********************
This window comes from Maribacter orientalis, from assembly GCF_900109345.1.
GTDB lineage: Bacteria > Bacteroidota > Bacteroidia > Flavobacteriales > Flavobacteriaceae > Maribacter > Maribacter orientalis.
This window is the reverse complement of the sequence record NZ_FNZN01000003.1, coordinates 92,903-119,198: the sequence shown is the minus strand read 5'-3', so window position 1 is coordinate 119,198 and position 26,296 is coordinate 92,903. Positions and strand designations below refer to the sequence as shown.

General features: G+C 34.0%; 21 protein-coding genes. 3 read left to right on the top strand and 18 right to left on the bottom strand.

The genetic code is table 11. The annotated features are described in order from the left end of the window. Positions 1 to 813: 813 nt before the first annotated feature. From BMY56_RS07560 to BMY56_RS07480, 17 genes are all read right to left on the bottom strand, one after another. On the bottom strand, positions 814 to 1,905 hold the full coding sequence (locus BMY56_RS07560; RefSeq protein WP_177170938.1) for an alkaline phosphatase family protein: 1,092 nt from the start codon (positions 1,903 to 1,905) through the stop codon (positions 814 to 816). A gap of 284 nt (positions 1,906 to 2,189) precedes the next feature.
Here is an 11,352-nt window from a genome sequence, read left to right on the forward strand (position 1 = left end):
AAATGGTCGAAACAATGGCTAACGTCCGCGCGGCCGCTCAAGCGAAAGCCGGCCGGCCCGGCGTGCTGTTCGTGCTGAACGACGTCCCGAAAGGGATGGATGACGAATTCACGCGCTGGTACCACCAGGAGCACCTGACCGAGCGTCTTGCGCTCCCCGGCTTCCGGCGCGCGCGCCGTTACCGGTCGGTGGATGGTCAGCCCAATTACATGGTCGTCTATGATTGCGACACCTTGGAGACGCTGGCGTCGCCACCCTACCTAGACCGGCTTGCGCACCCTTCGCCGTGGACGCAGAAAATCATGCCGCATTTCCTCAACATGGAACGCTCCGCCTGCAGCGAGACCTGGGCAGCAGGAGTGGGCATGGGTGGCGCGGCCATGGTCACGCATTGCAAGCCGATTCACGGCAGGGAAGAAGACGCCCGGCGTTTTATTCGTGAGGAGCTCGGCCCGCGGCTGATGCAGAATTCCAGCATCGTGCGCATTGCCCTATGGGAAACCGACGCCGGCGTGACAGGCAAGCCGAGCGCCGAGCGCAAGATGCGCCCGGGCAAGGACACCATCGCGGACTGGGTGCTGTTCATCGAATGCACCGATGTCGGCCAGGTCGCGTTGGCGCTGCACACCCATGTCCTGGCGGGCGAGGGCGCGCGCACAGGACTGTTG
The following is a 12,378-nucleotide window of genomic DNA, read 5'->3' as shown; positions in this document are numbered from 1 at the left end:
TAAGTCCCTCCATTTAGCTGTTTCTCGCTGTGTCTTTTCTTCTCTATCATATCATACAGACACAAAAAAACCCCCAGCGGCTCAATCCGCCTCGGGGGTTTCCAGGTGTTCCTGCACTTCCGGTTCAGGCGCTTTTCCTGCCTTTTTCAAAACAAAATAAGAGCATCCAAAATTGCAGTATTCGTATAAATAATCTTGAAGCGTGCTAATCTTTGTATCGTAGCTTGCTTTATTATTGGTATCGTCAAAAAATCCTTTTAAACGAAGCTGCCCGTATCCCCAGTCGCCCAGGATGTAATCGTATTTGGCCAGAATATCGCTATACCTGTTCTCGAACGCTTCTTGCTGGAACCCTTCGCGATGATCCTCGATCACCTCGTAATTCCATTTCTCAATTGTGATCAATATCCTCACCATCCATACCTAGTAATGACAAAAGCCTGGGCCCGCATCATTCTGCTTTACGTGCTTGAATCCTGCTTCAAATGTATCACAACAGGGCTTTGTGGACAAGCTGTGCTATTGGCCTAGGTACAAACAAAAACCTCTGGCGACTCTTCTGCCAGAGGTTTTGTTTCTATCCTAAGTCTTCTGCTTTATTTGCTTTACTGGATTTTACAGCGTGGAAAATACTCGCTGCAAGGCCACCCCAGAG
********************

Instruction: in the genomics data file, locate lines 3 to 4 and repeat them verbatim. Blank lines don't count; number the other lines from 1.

This window is the reverse complement of the sequence record NZ_FNZN01000003.1, coordinates 92,903-119,198: the sequence shown is the minus strand read 5'-3', so window position 1 is coordinate 119,198 and position 26,296 is coordinate 92,903. Positions and strand designations below refer to the sequence as shown.

General features: G+C 34.0%; 21 protein-coding genes. 3 read left to right on the top strand and 18 right to left on the bottom strand.